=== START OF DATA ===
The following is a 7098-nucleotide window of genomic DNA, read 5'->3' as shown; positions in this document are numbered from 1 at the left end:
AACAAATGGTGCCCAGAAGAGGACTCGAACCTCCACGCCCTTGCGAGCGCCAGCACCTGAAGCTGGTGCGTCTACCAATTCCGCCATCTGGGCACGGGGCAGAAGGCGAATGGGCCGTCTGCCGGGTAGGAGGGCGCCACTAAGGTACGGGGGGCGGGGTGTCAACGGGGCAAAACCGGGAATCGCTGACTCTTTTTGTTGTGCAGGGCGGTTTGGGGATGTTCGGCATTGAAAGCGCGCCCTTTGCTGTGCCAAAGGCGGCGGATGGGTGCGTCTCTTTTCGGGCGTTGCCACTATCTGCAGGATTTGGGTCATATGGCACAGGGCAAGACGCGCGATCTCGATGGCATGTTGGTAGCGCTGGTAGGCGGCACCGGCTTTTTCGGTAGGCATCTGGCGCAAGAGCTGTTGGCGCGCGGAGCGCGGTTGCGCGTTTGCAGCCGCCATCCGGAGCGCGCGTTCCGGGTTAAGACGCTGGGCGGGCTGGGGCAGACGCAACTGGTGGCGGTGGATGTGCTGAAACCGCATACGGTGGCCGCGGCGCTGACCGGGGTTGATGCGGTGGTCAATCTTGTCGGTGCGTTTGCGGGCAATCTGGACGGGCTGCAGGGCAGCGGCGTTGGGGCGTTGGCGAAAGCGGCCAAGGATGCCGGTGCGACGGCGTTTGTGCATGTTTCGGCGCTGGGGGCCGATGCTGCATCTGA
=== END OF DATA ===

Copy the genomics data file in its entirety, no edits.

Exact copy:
The following is a 7098-nucleotide window of genomic DNA, read 5'->3' as shown; positions in this document are numbered from 1 at the left end:
AACAAATGGTGCCCAGAAGAGGACTCGAACCTCCACGCCCTTGCGAGCGCCAGCACCTGAAGCTGGTGCGTCTACCAATTCCGCCATCTGGGCACGGGGCAGAAGGCGAATGGGCCGTCTGCCGGGTAGGAGGGCGCCACTAAGGTACGGGGGGCGGGGTGTCAACGGGGCAAAACCGGGAATCGCTGACTCTTTTTGTTGTGCAGGGCGGTTTGGGGATGTTCGGCATTGAAAGCGCGCCCTTTGCTGTGCCAAAGGCGGCGGATGGGTGCGTCTCTTTTCGGGCGTTGCCACTATCTGCAGGATTTGGGTCATATGGCACAGGGCAAGACGCGCGATCTCGATGGCATGTTGGTAGCGCTGGTAGGCGGCACCGGCTTTTTCGGTAGGCATCTGGCGCAAGAGCTGTTGGCGCGCGGAGCGCGGTTGCGCGTTTGCAGCCGCCATCCGGAGCGCGCGTTCCGGGTTAAGACGCTGGGCGGGCTGGGGCAGACGCAACTGGTGGCGGTGGATGTGCTGAAACCGCATACGGTGGCCGCGGCGCTGACCGGGGTTGATGCGGTGGTCAATCTTGTCGGTGCGTTTGCGGGCAATCTGGACGGGCTGCAGGGCAGCGGCGTTGGGGCGTTGGCGAAAGCGGCCAAGGATGCCGGTGCGACGGCGTTTGTGCATGTTTCGGCGCTGGGGGCCGATGCTGCATCTGA